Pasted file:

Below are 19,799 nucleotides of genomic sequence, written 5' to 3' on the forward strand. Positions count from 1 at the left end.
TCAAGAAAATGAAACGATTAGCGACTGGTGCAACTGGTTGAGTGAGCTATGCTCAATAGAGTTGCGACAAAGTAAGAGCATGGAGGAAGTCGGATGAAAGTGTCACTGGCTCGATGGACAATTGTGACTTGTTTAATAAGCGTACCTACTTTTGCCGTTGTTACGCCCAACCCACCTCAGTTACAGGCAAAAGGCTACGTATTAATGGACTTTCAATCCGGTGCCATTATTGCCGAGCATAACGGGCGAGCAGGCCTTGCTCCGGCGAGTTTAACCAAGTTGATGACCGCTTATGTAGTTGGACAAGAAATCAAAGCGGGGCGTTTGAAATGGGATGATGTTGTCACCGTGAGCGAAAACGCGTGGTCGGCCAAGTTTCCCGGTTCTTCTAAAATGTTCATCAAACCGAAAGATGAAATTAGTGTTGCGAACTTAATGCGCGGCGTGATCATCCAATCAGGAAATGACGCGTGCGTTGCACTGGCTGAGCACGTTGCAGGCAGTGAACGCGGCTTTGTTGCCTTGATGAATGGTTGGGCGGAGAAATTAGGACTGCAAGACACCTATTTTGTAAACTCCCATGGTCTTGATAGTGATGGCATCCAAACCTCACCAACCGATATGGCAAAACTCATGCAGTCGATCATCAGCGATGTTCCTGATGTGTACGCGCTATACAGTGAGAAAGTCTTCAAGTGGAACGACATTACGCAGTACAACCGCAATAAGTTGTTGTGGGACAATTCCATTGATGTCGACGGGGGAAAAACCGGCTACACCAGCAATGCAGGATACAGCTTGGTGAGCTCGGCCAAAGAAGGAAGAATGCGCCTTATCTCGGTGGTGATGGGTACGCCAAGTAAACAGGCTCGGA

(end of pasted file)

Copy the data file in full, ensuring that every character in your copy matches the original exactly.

Below are 19,799 nucleotides of genomic sequence, written 5' to 3' on the forward strand. Positions count from 1 at the left end.
TCAAGAAAATGAAACGATTAGCGACTGGTGCAACTGGTTGAGTGAGCTATGCTCAATAGAGTTGCGACAAAGTAAGAGCATGGAGGAAGTCGGATGAAAGTGTCACTGGCTCGATGGACAATTGTGACTTGTTTAATAAGCGTACCTACTTTTGCCGTTGTTACGCCCAACCCACCTCAGTTACAGGCAAAAGGCTACGTATTAATGGACTTTCAATCCGGTGCCATTATTGCCGAGCATAACGGGCGAGCAGGCCTTGCTCCGGCGAGTTTAACCAAGTTGATGACCGCTTATGTAGTTGGACAAGAAATCAAAGCGGGGCGTTTGAAATGGGATGATGTTGTCACCGTGAGCGAAAACGCGTGGTCGGCCAAGTTTCCCGGTTCTTCTAAAATGTTCATCAAACCGAAAGATGAAATTAGTGTTGCGAACTTAATGCGCGGCGTGATCATCCAATCAGGAAATGACGCGTGCGTTGCACTGGCTGAGCACGTTGCAGGCAGTGAACGCGGCTTTGTTGCCTTGATGAATGGTTGGGCGGAGAAATTAGGACTGCAAGACACCTATTTTGTAAACTCCCATGGTCTTGATAGTGATGGCATCCAAACCTCACCAACCGATATGGCAAAACTCATGCAGTCGATCATCAGCGATGTTCCTGATGTGTACGCGCTATACAGTGAGAAAGTCTTCAAGTGGAACGACATTACGCAGTACAACCGCAATAAGTTGTTGTGGGACAATTCCATTGATGTCGACGGGGGAAAAACCGGCTACACCAGCAATGCAGGATACAGCTTGGTGAGCTCGGCCAAAGAAGGAAGAATGCGCCTTATCTCGGTGGTGATGGGTACGCCAAGTAAACAGGCTCGGA